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2012 Technical Debt Paper Co-authored by SEI’s Nord and Ozkaya Wins “Most Influential” Award

2012 Technical Debt Paper Co-authored by SEI’s Nord and Ozkaya Wins “Most Influential” Award

March 25, 2022—The 2022 IEEE International Conference on Software Architecture (ICSA) has given its Most Influential Paper Award to a 2012 paper by the SEI’s Robert Nord and Ipek Ozkaya and the University of British Columbia’s Philippe Kruchten and Marco Gonzalez-Rojas. An ICSA committee chose In Search of a Metric for Managing Architectural Technical Debt, out of seven nominated papers published in 2012, as having the greatest influence on software architecture research and practice.

The paper was originally published for the 2012 Joint Working Conference on Software Architecture and Sixth European Conference on Software Architecture. The paper reveals how technical debt is rooted in software architecture. Technical debt is the tradeoff between the short-term benefits of rapid delivery and the long-term value of developing a software system that is easy to evolve, modify, repair, and sustain. The paper goes on to describe an architecture-focused and measurement-based approach to developing an example metric to assist in strategically managing technical debt. The paper also highlights that while no one metric alone can help developers optimize development cost over time, structural architecture analysis and related practices provide perspective.

Every year, the ICSA Most Influential Paper committee compares papers published 10 years earlier on the number of times they have been cited in other research and on their impact on the software engineering industry. They chose In Search of a Metric as the paper having had the greatest influence over the past decade.

“The paper showed how software architects can utilize a change propagation metric for a cost calculation that can justify taking technical debt,” said Heiko Koziolek, a member of the ICSA Most Influential Paper Award committee. “This method was refined in follow-up works and subsequently influenced numerous research methods and software tools in the last 10 years, many of which have been validated in industrial case studies with software development companies.”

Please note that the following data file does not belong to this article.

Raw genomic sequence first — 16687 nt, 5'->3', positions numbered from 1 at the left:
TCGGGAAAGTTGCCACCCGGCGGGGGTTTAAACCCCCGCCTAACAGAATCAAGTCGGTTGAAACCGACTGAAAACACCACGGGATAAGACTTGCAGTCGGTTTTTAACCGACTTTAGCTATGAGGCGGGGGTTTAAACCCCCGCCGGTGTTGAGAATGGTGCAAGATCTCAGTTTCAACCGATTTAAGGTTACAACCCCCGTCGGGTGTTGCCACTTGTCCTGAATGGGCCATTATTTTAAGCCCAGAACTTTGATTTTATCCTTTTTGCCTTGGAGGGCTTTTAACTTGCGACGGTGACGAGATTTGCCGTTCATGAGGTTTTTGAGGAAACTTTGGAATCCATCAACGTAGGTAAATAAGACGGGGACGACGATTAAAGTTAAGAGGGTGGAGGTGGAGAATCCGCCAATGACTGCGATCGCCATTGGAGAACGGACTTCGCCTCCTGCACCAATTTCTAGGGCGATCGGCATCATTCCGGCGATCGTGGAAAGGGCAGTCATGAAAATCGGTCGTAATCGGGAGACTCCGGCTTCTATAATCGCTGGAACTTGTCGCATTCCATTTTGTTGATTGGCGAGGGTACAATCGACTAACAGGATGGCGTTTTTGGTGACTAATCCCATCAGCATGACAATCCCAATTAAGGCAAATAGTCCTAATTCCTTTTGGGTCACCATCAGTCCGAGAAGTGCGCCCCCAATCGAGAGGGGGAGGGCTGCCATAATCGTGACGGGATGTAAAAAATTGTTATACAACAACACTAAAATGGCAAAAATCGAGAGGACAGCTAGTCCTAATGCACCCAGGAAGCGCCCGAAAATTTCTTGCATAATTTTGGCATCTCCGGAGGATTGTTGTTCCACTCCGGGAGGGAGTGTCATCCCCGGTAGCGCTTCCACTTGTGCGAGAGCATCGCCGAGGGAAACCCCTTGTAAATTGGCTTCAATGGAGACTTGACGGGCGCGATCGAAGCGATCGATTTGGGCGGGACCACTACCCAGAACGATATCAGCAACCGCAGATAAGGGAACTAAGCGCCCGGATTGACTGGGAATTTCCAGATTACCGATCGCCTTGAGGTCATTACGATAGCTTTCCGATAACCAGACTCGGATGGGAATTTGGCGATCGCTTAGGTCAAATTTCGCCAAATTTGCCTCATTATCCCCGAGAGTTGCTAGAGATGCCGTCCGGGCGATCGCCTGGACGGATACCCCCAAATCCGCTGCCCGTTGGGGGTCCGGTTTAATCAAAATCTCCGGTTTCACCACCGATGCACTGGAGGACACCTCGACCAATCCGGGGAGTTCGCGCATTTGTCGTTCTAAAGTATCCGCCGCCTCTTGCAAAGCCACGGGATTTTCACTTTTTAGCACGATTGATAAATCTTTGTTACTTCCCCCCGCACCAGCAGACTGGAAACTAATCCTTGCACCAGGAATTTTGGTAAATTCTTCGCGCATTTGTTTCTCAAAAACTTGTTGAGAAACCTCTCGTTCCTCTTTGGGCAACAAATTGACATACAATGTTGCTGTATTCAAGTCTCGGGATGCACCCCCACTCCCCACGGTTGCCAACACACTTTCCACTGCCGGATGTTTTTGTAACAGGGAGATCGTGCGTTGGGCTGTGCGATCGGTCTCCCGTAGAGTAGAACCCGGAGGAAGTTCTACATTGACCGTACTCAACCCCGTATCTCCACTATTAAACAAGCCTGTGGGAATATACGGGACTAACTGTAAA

“This award celebrates impact over 10 years. That’s many lifetimes in the software world,” said SEI Director and CEO Paul Nielsen. “The work in technical debt by Ipek, Robert, and their colleagues formed a critical foundation that continues to shape software research and practice.”

Since 2012, Nord, principal member of the SEI technical staff, and Ozkaya, technical director of engineering intelligent software systems at the SEI, have continued to lead technical debt research. Their body of work at the SEI includes 18 papers, conference posters, and presentations on the topic, as well as multiple blog posts. Nord and Ozkaya are also on the steering committee of the International Conference on Technical Debt (TechDebt), whose next event is set for May 16-18. 

In 2019, Addison-Wesley Professional published the seminal book Managing Technical Debt: Reducing Friction in Software Development, by Nord, Ozkaya, and fellow ICSA awardee Kruchten, who also received the SEI’s 2020 Linda M. Northrop Software Architecture Award.

Ozkaya, Nord, Kruchten, and Gonzalez-Rojas received the Most Influential Paper Award on March 14 at ICSA 2022. There they shared a retrospective of their work in technical debt. 

“Since 2012, managing technical debt has been recognized as a core software engineering practice in the software industry, as in Agile at scale and DevOps practices, and in the government acquisition practices such as the Adaptive Acquisition Framework and the Practical Software and Systems Measurement Continuous Iterative Development (Agile) Measurement Framework,” said Nord. “In the next 10 years, we plan to investigate how empirical data and analysis can be used to improve iterative and incremental architecture practices to manage technical debt.”

“Due to our research in technical debt, researchers and organizations in government and industry are recognizing that if you do not actively manage technical debt, it will start managing you,” said Ozkaya. “A significant amount of research remains to create a technical debt quantification framework that is not only repeatable and reliable, but also cognizant of domain-specific system challenges. However, we have made incredible progress in a decade. It is exciting to observe that SEI work, including this paper, contributed to this progress.”

Download the award-winning paper In Search of a Metric for Managing Architectural Technical Debt, as well as more SEI research on technical debt in software development, from the SEI’s Architectural Technical Debt Library. Read more on technical debt and subscribe to this topic on the SEI Blog.